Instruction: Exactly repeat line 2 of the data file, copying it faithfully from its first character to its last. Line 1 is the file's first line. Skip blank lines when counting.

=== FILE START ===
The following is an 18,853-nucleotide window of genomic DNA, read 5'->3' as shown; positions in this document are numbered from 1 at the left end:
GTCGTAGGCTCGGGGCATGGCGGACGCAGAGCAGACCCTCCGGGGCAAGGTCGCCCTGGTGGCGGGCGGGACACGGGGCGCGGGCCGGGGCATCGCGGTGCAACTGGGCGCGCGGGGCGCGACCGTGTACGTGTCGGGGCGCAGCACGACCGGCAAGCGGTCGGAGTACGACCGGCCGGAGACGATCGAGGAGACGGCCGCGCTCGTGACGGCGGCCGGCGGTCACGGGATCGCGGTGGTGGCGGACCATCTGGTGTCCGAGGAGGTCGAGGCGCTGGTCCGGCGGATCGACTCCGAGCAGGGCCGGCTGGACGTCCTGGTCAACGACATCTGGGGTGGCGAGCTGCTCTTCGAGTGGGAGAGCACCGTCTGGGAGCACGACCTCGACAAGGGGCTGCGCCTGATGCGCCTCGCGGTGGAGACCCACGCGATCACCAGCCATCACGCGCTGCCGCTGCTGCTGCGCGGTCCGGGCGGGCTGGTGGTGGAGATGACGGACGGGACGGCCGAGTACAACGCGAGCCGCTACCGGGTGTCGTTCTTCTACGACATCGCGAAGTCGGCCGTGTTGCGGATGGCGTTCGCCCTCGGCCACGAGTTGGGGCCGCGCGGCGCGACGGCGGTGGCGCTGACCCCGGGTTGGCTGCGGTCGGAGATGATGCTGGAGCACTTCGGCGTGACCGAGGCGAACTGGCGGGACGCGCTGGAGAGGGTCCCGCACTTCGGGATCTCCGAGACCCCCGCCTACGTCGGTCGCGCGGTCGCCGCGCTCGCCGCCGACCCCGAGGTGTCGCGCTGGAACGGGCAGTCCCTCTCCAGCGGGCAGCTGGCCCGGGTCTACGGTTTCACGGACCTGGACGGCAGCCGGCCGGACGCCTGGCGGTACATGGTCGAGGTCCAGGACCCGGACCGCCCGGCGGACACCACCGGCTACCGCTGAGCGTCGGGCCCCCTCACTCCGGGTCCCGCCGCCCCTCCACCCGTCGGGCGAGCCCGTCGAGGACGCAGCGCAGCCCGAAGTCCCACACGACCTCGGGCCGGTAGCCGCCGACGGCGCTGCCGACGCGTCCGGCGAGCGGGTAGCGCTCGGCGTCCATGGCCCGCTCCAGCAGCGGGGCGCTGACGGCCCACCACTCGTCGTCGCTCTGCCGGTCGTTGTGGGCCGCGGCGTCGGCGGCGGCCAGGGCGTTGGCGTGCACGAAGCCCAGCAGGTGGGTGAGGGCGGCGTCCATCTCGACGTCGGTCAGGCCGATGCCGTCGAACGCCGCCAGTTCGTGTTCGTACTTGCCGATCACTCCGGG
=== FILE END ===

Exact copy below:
GTCGTAGGCTCGGGGCATGGCGGACGCAGAGCAGACCCTCCGGGGCAAGGTCGCCCTGGTGGCGGGCGGGACACGGGGCGCGGGCCGGGGCATCGCGGTGCAACTGGGCGCGCGGGGCGCGACCGTGTACGTGTCGGGGCGCAGCACGACCGGCAAGCGGTCGGAGTACGACCGGCCGGAGACGATCGAGGAGACGGCCGCGCTCGTGACGGCGGCCGGCGGTCACGGGATCGCGGTGGTGGCGGACCATCTGGTGTCCGAGGAGGTCGAGGCGCTGGTCCGGCGGATCGACTCCGAGCAGGGCCGGCTGGACGTCCTGGTCAACGACATCTGGGGTGGCGAGCTGCTCTTCGAGTGGGAGAGCACCGTCTGGGAGCACGACCTCGACAAGGGGCTGCGCCTGATGCGCCTCGCGGTGGAGACCCACGCGATCACCAGCCATCACGCGCTGCCGCTGCTGCTGCGCGGTCCGGGCGGGCTGGTGGTGGAGATGACGGACGGGACGGCCGAGTACAACGCGAGCCGCTACCGGGTGTCGTTCTTCTACGACATCGCGAAGTCGGCCGTGTTGCGGATGGCGTTCGCCCTCGGCCACGAGTTGGGGCCGCGCGGCGCGACGGCGGTGGCGCTGACCCCGGGTTGGCTGCGGTCGGAGATGATGCTGGAGCACTTCGGCGTGACCGAGGCGAACTGGCGGGACGCGCTGGAGAGGGTCCCGCACTTCGGGATCTCCGAGACCCCCGCCTACGTCGGTCGCGCGGTCGCCGCGCTCGCCGCCGACCCCGAGGTGTCGCGCTGGAACGGGCAGTCCCTCTCCAGCGGGCAGCTGGCCCGGGTCTACGGTTTCACGGACCTGGACGGCAGCCGGCCGGACGCCTGGCGGTACATGGTCGAGGTCCAGGACCCGGACCGCCCGGCGGACACCACCGGCTACCGCTGAGCGTCGGGCCCCCTCACTCCGGGTCCCGCCGCCCCTCCACCCGTCGGGCGAGCCCGTCGAGGACGCAGCGCAGCCCGAAGTCCCACACGACCTCGGGCCGGTAGCCGCCGACGGCGCTGCCGACGCGTCCGGCGAGCGGGTAGCGCTCGGCGTCCATGGCCCGCTCCAGCAGCGGGGCGCTGACGGCCCACCACTCGTCGTCGCTCTGCCGGTCGTTGTGGGCCGCGGCGTCGGCGGCGGCCAGGGCGTTGGCGTGCACGAAGCCCAGCAGGTGGGTGAGGGCGGCGTCCATCTCGACGTCGGTCAGGCCGATGCCGTCGAACGCCGCCAGTTCGTGTTCGTACTTGCCGATCACTCCGGG